It was interesting that Germany acknowledged publicly that, after the Stalingrad defeat, their war effort was in serious danger. I suspect that Western leaders came to the same conclusion. The British imperative was to bleed Russia as much as possible and seek an opportunity to attack Russia once Germany had done all it could.

      Alluding to an earlier discussion, people who have experienced war are almost invariable anti-war, Accordingly, Russia, in their collective soul, seeks to avoid war while the West, hallucinating on the glories of war and the resulting power and profits, seek war.

      Vietnam diminished the war drive a little in the 70’s but by the 80’s, the US was back up to speed.

      As crazy as it may sound, I think Trump is instinctively anti-war which may be his greatest sin as President of the United States.


      1. Stalingrad was just part of a pattern. A lot of WWII analysis is superficial and worthless. It wasn’t a few key battles and “morale” that determine the progress of the war on the Soviet Front. By 1942, the USSR had basically ground the Nazi advance to a halt across the most of the front. This was the start of the demise of the Nazis since their whole shtick was the blitzkrieg. No mobility and attrition implies loss.

        I have heard a lot of revisionist western Nazi apologist BS about how Stalin was fooled and did not expect Barbarossa. This is pure bunkum since there was a massive transfer of factories far behind the western border of the USSR to the Urals and elsewhere. The Molotov-Ribbentrop pact allowed the USSR to increase its war resources by 40%. I am not going to go into all the initial failures and the massive taking of Soviet POWs, this topic is beaten to death elsewhere. But compared to all the other European powers opposing Nazi Germany, the USSR was the only one that fought back effectively. The UK was saved by the English Channel and Hitler’s wish to eventually make it an ally (interesting, eh?). It would have been rolled over like France if it was attached to the mainland. America, which takes the credit for winning WWII (gross nonsense since it only won its war against Japan), was also buffered safely by the Atlantic Ocean.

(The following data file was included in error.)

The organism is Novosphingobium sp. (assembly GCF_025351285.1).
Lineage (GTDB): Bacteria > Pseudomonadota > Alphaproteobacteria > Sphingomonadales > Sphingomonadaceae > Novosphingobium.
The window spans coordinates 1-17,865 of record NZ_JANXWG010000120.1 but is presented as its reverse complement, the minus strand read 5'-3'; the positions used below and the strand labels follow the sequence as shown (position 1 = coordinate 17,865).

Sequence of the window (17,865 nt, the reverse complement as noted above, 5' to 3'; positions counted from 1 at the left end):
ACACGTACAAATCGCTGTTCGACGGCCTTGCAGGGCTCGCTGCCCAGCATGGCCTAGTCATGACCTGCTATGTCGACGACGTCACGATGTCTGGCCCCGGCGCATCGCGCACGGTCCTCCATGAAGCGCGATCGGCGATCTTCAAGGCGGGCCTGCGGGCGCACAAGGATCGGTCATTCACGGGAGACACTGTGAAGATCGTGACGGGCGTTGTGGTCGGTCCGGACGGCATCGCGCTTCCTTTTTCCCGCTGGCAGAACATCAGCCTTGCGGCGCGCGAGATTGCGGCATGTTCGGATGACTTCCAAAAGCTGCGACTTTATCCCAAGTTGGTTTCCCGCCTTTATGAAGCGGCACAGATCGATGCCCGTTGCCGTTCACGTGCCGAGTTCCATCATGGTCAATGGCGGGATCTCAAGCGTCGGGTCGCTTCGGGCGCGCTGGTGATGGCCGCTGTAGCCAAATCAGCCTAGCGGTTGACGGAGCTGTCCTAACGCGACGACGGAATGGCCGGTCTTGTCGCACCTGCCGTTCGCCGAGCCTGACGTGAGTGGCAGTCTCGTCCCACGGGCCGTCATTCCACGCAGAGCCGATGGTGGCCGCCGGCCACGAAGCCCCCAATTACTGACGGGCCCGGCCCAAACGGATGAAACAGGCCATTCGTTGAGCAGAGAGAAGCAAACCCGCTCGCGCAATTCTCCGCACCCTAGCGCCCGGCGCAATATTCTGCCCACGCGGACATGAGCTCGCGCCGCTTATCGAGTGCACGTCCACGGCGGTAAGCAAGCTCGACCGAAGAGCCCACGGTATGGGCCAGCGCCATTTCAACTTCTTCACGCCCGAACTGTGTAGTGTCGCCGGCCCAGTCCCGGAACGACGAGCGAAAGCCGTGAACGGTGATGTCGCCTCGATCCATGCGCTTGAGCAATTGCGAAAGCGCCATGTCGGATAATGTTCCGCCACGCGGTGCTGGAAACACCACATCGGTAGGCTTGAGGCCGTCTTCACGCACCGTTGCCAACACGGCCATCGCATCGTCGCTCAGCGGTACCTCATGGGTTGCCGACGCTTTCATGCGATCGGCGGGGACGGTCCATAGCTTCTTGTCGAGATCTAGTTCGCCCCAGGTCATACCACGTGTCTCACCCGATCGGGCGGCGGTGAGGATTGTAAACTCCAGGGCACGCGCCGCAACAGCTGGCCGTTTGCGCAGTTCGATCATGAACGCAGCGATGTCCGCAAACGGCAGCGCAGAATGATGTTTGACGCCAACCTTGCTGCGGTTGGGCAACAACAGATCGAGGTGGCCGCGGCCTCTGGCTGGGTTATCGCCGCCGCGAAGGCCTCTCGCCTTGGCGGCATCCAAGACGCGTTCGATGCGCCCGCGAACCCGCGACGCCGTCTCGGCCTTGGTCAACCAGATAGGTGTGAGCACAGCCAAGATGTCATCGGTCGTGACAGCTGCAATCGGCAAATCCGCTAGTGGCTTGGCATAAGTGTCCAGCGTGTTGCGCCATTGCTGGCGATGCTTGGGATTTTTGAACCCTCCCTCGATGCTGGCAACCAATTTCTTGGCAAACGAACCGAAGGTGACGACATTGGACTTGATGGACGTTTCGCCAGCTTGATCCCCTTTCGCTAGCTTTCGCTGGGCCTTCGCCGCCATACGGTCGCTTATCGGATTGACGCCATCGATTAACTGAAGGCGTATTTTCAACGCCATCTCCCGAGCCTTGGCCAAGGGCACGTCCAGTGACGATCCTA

If the USSR was run by the cartoon incompetents painted by western propaganda, there would have been no industrial capacity to fight back against the Germans. Factories and logistics are not trivialities that don’t merit note. Conventional wars pivot on these aspects. Underestimating Russia is a western disease. Napoleon, Hitler and the clowns who run NATzO were/are all engaged in it. And they had/will have their asses handed back on a platter to them.

        Liked by 1 person

        1. Sure, the defeat of Nazi Germany involved many factors. Stalingrad, and more clearly Kursk, were simply highly visible convergence of many of those factors. Regarding the Molotov-Ribbentrop agreement, back in the 60’s, IIRC, it was widely recognized as a way for the SU to buy time in preparation for the inevitable war, Now, of course, it has been recast as a deal made between two forces of equal evilness.

          Liked by 1 person

    3. I have wondered why the Nazi attack to literally capture Stalingrad was necessary to begin with …”

      Operation Blau: shift line of attack southeast – take Stalingrad onwards to Baku — OIL!

      Possible further development – with the expected fall of Egypt to axis forces and the seizure of control of the Suez Canal, onwards to British India with the help of new and very willing Middle-East allies, willing to see the overthrow of British/French colonialism and “spheres of interest” there.

      Operation Torch: an Anglo-American landing, not solely American GIs “liberating North Africa from Nazi occupiers”.

      The scale of the operation may be judged by the following data:

      United States: 526 dead

      United Kingdom: 574 dead

      Compare the above with the losses at El Alemein 2:

      Axis: 30,500 to 59,000 men